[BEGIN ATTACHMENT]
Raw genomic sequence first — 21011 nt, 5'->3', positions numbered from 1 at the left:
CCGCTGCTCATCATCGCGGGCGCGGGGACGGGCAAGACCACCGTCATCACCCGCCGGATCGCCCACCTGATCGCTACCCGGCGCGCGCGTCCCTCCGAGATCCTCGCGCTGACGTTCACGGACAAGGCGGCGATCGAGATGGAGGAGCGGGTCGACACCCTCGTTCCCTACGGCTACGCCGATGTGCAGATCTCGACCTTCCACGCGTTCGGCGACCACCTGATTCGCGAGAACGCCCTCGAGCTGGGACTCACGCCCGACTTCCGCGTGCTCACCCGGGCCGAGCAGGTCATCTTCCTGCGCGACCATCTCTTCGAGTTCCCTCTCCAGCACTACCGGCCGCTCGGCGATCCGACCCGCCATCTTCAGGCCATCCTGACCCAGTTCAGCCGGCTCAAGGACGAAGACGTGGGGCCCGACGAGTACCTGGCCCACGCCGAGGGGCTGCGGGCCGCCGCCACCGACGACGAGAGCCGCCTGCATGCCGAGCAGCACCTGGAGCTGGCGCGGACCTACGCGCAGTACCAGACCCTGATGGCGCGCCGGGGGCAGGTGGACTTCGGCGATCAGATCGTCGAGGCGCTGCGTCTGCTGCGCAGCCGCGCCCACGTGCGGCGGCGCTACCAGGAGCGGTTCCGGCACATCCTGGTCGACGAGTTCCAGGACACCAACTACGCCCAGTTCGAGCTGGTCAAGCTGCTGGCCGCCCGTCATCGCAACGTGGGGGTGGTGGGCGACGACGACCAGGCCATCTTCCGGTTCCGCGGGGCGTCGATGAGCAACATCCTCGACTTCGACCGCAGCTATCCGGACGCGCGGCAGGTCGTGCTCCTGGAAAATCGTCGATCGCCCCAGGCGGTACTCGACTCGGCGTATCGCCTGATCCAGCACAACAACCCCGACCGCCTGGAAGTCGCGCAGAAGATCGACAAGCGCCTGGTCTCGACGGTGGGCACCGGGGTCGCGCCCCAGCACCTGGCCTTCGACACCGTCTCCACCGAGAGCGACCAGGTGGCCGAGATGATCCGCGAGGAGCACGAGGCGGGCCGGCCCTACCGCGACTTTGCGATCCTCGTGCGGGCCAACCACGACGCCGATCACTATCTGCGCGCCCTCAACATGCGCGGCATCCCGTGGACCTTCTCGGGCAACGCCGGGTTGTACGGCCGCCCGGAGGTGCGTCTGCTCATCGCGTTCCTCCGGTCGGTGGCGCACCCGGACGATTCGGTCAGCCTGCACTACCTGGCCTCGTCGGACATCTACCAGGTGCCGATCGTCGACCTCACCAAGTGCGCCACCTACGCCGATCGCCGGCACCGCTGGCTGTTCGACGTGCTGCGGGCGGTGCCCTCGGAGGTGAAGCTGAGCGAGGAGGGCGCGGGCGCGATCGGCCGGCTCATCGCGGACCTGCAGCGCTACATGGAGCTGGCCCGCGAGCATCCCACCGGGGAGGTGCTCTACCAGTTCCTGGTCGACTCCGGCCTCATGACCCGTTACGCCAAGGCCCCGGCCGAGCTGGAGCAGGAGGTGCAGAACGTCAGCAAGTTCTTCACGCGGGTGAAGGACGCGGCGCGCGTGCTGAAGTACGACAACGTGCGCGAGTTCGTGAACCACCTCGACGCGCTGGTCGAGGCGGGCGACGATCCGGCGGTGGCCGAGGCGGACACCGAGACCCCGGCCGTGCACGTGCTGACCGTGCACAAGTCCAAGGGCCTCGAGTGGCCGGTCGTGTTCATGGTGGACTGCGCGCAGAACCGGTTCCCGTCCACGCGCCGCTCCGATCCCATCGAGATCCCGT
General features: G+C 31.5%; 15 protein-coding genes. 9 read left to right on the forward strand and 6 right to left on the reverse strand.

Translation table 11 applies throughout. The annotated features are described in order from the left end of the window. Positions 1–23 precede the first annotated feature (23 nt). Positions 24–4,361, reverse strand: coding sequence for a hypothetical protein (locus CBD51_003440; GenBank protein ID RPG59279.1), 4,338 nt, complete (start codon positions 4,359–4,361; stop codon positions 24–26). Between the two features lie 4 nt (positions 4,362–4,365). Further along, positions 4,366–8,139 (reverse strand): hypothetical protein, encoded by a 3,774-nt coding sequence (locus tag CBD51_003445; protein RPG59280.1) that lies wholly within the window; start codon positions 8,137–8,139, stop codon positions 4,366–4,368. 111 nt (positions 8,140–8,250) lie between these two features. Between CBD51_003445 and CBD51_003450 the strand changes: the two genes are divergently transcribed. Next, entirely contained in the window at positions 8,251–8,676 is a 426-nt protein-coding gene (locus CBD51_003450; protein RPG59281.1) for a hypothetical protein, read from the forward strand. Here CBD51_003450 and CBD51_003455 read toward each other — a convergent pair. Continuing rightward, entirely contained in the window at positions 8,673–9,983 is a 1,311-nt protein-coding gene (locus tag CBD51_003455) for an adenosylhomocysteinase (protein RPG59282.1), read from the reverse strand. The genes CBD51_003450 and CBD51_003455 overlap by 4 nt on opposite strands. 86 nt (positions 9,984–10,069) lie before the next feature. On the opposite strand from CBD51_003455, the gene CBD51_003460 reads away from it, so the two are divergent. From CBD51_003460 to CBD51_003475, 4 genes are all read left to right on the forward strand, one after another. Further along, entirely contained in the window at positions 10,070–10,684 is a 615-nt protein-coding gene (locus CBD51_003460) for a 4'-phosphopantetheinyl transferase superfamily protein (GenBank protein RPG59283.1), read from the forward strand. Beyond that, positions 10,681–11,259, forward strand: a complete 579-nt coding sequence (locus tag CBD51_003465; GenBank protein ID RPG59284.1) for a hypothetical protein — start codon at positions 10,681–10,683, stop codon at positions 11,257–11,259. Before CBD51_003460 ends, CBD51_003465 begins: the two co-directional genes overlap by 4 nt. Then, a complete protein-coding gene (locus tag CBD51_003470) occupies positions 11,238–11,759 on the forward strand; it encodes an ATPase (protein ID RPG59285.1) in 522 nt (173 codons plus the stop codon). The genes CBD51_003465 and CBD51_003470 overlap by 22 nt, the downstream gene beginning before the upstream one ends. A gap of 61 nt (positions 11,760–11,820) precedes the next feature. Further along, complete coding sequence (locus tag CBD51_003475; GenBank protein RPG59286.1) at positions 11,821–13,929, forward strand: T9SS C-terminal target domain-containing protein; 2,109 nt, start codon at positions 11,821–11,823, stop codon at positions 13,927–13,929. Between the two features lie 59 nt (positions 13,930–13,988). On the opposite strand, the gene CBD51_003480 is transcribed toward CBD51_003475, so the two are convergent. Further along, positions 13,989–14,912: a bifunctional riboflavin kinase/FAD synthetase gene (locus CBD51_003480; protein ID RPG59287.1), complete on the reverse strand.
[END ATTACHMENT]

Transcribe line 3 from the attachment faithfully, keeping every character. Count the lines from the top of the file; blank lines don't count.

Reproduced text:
General features: G+C 31.5%; 15 protein-coding genes. 9 read left to right on the forward strand and 6 right to left on the reverse strand.